If you are assigned to the 24D Program there are significant fees and fines that the court will impose. Attorney Gilman has had success in having some of the fees and fines waived but some cannot be waived. 

    • $65 per month Probation Supervision Fee;
    • $250 Head Injury Assessment;
    • $250 24D Program Fee;
    • $50.00 Victims of Drunk Driving Fee;
    • Driver Alcohol Education Program Fee.

    Most courts will require the fees and fines be paid in monthly installments during the probation period.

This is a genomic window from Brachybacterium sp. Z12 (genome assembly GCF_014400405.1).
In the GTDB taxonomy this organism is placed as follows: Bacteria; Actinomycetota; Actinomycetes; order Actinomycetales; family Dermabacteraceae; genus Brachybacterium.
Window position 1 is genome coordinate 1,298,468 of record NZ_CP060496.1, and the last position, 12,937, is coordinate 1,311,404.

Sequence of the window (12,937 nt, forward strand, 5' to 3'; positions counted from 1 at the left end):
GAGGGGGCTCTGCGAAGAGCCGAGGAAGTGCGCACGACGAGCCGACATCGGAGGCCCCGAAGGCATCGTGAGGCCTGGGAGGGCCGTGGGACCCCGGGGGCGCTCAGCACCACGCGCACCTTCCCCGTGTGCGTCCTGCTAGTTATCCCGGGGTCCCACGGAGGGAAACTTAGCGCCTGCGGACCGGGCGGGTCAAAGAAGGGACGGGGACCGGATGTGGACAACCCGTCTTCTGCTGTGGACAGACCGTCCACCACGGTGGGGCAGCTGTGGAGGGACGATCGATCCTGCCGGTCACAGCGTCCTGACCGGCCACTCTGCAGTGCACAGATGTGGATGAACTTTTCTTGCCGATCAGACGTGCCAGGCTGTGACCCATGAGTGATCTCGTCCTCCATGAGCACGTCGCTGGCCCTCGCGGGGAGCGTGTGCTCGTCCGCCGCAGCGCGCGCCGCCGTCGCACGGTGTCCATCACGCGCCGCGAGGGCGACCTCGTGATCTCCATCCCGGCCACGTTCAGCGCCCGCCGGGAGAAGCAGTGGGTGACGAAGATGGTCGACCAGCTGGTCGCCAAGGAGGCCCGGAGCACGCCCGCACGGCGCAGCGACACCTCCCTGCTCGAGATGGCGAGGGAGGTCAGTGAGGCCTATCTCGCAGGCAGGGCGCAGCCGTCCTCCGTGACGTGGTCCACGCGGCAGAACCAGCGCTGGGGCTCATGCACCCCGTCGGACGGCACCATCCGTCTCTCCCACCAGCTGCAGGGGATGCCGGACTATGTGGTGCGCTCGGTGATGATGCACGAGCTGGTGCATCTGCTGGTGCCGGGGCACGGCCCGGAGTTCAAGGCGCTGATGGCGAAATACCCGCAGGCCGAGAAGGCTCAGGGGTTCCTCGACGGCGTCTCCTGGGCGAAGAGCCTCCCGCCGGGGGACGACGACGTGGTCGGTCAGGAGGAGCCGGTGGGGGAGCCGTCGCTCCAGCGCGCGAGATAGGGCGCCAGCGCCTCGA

License Suspension Consequences: Unless you are assigned to the 24D alternative disposition, you will face a one-year license suspension. By statute, if your license is suspended for one year, you are not eligible to apply for any hardship relief or work license until three months following your conviction. If the court assigns you to the 24D Program you will have a license suspension of between 45 and 90 days. Those who are assigned to the 24D program are immediately eligible to apply for a 12 hours hardship license or work license. These license suspension periods are limited to the OUI / DUI conviction. If you refused the breath test, any court imposed license suspension will be added to the breath test refusal suspension.